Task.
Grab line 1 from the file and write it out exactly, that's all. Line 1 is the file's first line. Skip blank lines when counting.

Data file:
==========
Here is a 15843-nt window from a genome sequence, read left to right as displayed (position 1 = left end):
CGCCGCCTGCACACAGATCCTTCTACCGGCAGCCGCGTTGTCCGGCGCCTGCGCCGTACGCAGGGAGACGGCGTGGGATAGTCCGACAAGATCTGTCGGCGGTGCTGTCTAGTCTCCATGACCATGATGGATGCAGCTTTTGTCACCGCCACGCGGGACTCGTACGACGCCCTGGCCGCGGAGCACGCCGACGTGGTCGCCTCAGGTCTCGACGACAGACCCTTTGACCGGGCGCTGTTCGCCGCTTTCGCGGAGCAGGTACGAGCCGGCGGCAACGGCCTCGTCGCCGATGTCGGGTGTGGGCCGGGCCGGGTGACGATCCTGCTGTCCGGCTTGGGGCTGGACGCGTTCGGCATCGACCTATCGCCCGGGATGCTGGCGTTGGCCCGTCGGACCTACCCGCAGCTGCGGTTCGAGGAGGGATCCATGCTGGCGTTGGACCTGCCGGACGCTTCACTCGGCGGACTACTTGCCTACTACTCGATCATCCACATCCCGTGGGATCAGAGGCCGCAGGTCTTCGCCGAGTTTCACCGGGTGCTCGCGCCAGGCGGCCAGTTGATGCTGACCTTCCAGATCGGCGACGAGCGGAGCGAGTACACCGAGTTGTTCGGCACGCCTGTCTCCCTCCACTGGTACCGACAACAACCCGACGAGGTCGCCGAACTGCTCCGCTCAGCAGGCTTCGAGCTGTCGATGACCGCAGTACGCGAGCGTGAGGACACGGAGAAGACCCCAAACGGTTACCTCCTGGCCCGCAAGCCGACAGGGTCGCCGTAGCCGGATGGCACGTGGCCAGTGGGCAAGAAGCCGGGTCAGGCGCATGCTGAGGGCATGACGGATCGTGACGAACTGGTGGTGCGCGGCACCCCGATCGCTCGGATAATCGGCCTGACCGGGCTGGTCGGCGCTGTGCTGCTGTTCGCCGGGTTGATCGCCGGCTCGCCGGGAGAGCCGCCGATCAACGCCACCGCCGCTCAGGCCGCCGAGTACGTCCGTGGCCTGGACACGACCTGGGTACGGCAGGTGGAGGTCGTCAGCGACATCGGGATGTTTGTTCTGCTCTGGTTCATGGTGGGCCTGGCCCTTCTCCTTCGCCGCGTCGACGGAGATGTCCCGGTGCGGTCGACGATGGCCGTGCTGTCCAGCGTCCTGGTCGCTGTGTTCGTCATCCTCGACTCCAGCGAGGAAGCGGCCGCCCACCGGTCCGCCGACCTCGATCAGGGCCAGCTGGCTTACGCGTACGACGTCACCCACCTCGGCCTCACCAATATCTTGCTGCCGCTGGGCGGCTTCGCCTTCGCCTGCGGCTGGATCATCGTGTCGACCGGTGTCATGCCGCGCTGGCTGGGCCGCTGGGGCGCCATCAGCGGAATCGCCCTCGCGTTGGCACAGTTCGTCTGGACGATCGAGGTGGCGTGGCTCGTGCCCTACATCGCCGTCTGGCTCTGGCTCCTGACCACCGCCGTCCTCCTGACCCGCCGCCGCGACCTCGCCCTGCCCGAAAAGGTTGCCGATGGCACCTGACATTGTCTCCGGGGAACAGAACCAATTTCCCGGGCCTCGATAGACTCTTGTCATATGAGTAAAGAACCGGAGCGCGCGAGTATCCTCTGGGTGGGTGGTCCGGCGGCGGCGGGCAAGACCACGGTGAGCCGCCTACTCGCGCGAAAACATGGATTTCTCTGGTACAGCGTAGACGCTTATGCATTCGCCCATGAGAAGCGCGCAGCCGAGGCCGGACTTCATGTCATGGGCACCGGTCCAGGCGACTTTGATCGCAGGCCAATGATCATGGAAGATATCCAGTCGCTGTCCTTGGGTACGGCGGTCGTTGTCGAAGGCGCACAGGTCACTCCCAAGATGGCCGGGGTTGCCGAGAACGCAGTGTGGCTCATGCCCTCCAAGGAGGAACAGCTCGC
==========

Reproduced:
Here is a 15843-nt window from a genome sequence, read left to right as displayed (position 1 = left end):